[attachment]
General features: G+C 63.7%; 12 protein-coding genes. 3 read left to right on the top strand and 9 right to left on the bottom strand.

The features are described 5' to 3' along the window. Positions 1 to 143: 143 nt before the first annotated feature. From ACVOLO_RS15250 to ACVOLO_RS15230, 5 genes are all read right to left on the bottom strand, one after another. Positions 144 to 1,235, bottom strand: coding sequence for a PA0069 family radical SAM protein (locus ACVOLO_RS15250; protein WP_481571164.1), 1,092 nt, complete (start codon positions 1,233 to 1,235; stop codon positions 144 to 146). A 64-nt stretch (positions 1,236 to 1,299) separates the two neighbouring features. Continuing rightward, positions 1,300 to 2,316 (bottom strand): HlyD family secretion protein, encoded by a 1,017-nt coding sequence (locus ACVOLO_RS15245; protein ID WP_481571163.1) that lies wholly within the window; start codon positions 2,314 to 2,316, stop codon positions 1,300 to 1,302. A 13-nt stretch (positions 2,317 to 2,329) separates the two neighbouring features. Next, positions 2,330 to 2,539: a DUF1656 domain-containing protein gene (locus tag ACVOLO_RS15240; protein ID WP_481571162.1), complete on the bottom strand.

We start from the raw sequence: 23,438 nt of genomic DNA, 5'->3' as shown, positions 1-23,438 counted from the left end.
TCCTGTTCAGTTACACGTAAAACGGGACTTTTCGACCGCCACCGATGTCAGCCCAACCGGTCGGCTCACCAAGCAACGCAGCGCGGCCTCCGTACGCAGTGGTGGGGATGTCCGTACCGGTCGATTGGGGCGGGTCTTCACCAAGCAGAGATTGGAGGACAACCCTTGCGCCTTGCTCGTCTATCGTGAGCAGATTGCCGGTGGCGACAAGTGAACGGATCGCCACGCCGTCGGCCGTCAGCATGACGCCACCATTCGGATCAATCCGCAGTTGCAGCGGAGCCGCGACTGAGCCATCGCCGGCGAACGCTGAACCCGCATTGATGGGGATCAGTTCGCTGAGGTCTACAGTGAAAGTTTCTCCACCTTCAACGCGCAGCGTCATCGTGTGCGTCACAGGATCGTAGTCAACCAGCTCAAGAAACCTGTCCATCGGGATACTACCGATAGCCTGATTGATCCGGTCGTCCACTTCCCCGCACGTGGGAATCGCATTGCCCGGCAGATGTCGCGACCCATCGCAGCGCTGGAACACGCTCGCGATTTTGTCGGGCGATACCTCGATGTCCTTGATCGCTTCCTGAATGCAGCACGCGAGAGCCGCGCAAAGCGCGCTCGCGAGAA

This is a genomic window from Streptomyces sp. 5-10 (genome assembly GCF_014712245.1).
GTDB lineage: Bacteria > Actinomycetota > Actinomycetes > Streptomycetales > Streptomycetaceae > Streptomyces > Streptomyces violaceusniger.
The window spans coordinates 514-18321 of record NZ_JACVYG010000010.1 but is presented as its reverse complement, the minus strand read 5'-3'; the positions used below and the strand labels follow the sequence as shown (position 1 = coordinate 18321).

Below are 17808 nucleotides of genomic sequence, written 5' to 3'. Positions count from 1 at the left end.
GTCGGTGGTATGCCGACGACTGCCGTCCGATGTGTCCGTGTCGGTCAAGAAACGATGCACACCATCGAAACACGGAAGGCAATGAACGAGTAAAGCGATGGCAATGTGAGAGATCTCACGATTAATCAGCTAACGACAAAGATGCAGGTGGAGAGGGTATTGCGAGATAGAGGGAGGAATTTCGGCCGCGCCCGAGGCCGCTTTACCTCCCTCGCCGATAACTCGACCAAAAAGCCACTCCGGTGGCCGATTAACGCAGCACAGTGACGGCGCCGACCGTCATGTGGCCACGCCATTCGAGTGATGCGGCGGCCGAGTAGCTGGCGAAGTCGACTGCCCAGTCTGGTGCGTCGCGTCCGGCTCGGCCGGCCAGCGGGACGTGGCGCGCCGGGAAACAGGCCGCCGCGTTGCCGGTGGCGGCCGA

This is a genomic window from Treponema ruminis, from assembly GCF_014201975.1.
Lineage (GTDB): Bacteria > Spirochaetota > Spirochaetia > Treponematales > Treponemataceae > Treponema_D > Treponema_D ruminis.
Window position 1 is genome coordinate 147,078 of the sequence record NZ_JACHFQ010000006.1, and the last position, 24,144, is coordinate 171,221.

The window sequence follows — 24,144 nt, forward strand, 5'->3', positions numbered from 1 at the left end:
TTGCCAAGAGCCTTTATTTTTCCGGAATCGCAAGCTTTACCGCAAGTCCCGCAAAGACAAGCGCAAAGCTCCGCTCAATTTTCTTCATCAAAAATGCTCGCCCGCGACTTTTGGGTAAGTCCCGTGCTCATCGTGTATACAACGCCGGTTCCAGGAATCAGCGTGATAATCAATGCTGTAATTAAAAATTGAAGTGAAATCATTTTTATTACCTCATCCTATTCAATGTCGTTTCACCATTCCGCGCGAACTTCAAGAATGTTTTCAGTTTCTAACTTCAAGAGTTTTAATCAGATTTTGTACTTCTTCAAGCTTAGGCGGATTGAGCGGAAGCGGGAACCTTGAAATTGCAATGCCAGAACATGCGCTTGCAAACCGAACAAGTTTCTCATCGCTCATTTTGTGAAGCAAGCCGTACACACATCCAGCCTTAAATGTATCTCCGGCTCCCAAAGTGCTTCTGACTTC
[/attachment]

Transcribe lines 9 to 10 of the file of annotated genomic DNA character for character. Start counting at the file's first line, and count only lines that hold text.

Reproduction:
GTCGGTGGTATGCCGACGACTGCCGTCCGATGTGTCCGTGTCGGTCAAGAAACGATGCACACCATCGAAACACGGAAGGCAATGAACGAGTAAAGCGATGGCAATGTGAGAGATCTCACGATTAATCAGCTAACGACAAAGATGCAGGTGGAGAGGGTATTGCGAGATAGAGGGAGGAATTTCGGCCGCGCCCGAGGCCGCTTTACCTCCCTCGCCGATAACTCGACCAAAAAGCCACTCCGGTGGCCGATTAACGCAGCACAGTGACGGCGCCGACCGTCATGTGGCCACGCCATTCGAGTGATGCGGCGGCCGAGTAGCTGGCGAAGTCGACTGCCCAGTCTGGTGCGTCGCGTCCGGCTCGGCCGGCCAGCGGGACGTGGCGCGCCGGGAAACAGGCCGCCGCGTTGCCGGTGGCGGCCGA

This is a genomic window from Treponema ruminis, from assembly GCF_014201975.1.